Ritual. The initiatory process is attended by ritual and conducted at a site of particular spiritual significance. "Ritual" is defined as an action or process performed with intent and incorporating symbolic meaning.

Induction into traditional spiritual knowledge, traditions and practices. This spirituality has three dimensions namely the personal, the interpersonal (community) and the cosmic which give the life of the individual meaning in spiritual relationship with other members of the community and the environment in which he lives.

Initiatory experiences in western culture

What experiences do boys in western culture have in becoming men that might serve an initiatory function? How do these meet the criteria of traditional initiation?

Trade apprenticeship was traditionally conducted within a community of men who acted as role models for the apprentices, though their role could not equate with that of traditional elders and was confined to the workplace. The experience was far from universal. Regard for individual apprentices varied not least according to their performance and aptitude and whilst individuals were generally treated with respect, they were not honoured in the way of traditional cultures. Separation of the boys from women and girls was confined to working hours and challenging emotional and physical experiences were limited to the activities of the workplace. Ritual was minimal and there was little or no induction into traditional spiritual knowledge, traditions and practices except in so far as these were a part of the workplace ethos and culture. Overall, apprenticeship could be described as a positive experience though falling far short of meeting most traditional initiation criteria.

Military service on the other hand is generally a highly negative experience in initiatory terms. The community of men encountered by the recruit is intensely hierarchical with authority being determined by rank rather than earned as in the manner by which men became elders in traditional societies. In general, respect for the individual is measured by the degree of rank attained and respect is mainly directed upwards rather than each man being respected for himself. The training process of the "boot camp" is closer to humiliation and bullying than to the concept of honouring which is mainly reserved for heroes and the dead. Certainly males were, until very recently, separated from females; the military culture tends to be one of belittling of women and reference to them mainly as sexual objects. Junior military personal are usually dealt with collectively rather than acknowledged as individuals, and when the occasional individual outshines their peers they are usually promoted out of their peer group. Challenging emotional and physical experiences are a central feature of the military experience but those who do not perform are often denigrated and excluded rather than supported to achieve the desired goals. Military life is attended by much ceremony, much of it designed as a unidirectional mark of respect to those of senior rank but little of this could be defined as ritual. Finally, the military experience is largely devoid of spiritual meaning.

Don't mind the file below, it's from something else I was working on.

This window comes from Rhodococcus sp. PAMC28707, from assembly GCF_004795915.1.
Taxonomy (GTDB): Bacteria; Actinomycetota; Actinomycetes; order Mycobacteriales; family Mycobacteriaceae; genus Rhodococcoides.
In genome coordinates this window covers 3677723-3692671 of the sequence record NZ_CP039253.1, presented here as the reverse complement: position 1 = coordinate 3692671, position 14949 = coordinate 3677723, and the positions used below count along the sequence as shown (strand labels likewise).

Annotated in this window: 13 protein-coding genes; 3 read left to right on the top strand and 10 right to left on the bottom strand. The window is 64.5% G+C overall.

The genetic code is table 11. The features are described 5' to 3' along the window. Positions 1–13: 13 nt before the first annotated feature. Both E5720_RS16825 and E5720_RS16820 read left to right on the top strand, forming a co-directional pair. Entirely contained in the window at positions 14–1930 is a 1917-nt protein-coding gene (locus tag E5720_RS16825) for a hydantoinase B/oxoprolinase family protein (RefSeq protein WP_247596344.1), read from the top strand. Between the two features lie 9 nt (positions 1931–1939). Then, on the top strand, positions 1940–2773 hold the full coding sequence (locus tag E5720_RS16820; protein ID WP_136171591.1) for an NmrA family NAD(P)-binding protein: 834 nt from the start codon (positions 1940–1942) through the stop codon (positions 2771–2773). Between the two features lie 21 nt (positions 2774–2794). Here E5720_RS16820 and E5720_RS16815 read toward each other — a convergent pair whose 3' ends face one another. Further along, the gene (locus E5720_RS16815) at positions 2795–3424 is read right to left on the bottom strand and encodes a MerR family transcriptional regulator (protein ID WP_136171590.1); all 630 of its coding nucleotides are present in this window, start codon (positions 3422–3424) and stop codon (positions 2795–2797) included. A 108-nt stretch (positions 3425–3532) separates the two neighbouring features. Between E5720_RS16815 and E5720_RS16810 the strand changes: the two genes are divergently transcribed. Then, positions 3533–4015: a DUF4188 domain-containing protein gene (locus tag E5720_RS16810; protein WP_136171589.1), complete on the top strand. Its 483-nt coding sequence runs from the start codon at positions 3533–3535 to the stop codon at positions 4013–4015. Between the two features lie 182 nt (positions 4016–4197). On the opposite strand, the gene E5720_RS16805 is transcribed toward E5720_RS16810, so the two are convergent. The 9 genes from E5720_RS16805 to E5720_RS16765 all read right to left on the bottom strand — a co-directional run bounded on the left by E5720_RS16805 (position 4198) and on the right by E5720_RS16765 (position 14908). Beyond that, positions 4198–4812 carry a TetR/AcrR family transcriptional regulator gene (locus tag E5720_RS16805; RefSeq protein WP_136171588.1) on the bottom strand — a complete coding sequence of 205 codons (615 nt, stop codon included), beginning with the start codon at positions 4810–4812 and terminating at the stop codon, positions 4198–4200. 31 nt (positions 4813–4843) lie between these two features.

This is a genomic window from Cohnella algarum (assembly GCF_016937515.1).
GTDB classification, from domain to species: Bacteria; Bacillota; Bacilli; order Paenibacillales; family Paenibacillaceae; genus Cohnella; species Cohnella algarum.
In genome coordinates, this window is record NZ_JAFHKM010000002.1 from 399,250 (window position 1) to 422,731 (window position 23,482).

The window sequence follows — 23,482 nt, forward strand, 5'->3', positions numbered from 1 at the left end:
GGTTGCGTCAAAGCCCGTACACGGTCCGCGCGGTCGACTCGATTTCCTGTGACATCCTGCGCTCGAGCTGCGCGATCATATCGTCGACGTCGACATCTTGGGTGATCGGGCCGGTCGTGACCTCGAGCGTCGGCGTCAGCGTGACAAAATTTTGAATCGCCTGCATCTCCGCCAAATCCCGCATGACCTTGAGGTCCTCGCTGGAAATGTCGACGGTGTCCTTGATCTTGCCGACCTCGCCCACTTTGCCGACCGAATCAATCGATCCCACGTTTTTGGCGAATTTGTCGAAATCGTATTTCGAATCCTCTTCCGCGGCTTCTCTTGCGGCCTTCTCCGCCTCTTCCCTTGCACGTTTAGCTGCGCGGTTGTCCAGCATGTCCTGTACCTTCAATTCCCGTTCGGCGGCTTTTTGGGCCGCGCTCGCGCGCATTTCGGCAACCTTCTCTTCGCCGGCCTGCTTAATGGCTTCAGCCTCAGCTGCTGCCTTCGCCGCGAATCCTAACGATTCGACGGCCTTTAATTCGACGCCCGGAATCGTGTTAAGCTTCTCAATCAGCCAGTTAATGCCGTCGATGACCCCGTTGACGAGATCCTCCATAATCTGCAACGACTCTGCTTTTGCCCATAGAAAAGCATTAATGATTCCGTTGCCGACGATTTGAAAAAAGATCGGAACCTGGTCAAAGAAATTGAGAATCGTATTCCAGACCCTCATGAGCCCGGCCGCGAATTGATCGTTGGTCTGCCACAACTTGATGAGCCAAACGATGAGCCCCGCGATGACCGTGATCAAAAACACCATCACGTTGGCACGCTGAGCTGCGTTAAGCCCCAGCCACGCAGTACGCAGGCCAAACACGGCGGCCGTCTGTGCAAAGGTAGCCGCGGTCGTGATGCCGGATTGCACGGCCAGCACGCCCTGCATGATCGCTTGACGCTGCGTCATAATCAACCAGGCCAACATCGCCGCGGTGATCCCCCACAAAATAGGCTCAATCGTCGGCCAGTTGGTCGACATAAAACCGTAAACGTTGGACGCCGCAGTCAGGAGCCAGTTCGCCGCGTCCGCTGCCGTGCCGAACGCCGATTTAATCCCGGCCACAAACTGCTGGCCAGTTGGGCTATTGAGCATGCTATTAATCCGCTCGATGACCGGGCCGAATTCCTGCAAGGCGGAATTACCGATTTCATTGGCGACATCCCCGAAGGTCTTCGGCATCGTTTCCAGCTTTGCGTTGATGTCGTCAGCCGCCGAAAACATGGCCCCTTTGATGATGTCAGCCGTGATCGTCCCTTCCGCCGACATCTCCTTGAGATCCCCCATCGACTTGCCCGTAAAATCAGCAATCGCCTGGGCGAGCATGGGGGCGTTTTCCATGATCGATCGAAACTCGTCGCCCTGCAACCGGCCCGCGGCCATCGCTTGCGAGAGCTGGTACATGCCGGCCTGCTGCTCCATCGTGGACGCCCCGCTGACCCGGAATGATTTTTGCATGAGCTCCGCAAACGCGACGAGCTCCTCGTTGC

Outward Bound and comparable training programmes such as sail training and the Duke of Edinburgh's Award Scheme, perform quite well against the initiatory criteria but with certain major defects. Firstly, they are conducted by a community of adults who are usually separate from and unconnected with that of the trainee who on completion of the programme returns to an essentially alien community, i.e. there is not the sense that on completion of training, the graduate joins the community of initiated men and elders. The process is far from universal and tends to depend on above average parental income. Most programmes combine young men and women. Ritual and spiritual concerns have only a minor role.

Crisis as an initiatory experience

In our contemporary culture, times of crisis such as marital separation, loss of employment, dramatic change in health status, death of a loved one and bankruptcy provide the greatest test of a man's personal responsibility. To these could be added the stress of meeting certain critical age points such as 40 or 50 years, the so-called "mid life crisis". At times of great emotional stress, there is the option of blotting out the pain by suicide, denial, blame and resort to mind-altering drugs and alcohol. On the other hand, there is the opportunity for the man to take control of his life by the assumption of greater responsibility for himself and his actions; this is precisely the definition of mature adulthood. Indeed life involves many difficult times and in facing each, there is the opportunity to gain greater maturity and wisdom.

The relevance of initiatory concepts and practices to western culture

Discussion of initiation in relation to contemporary life often raises the spectre of a return to traditional forms such as "going bush" for months on end, being circumcised with a stone knife without anaesthetic and having the chest slashed. In this discussion, such preconceptions should be abandoned. It is the principles that are being examined, not the specific practices.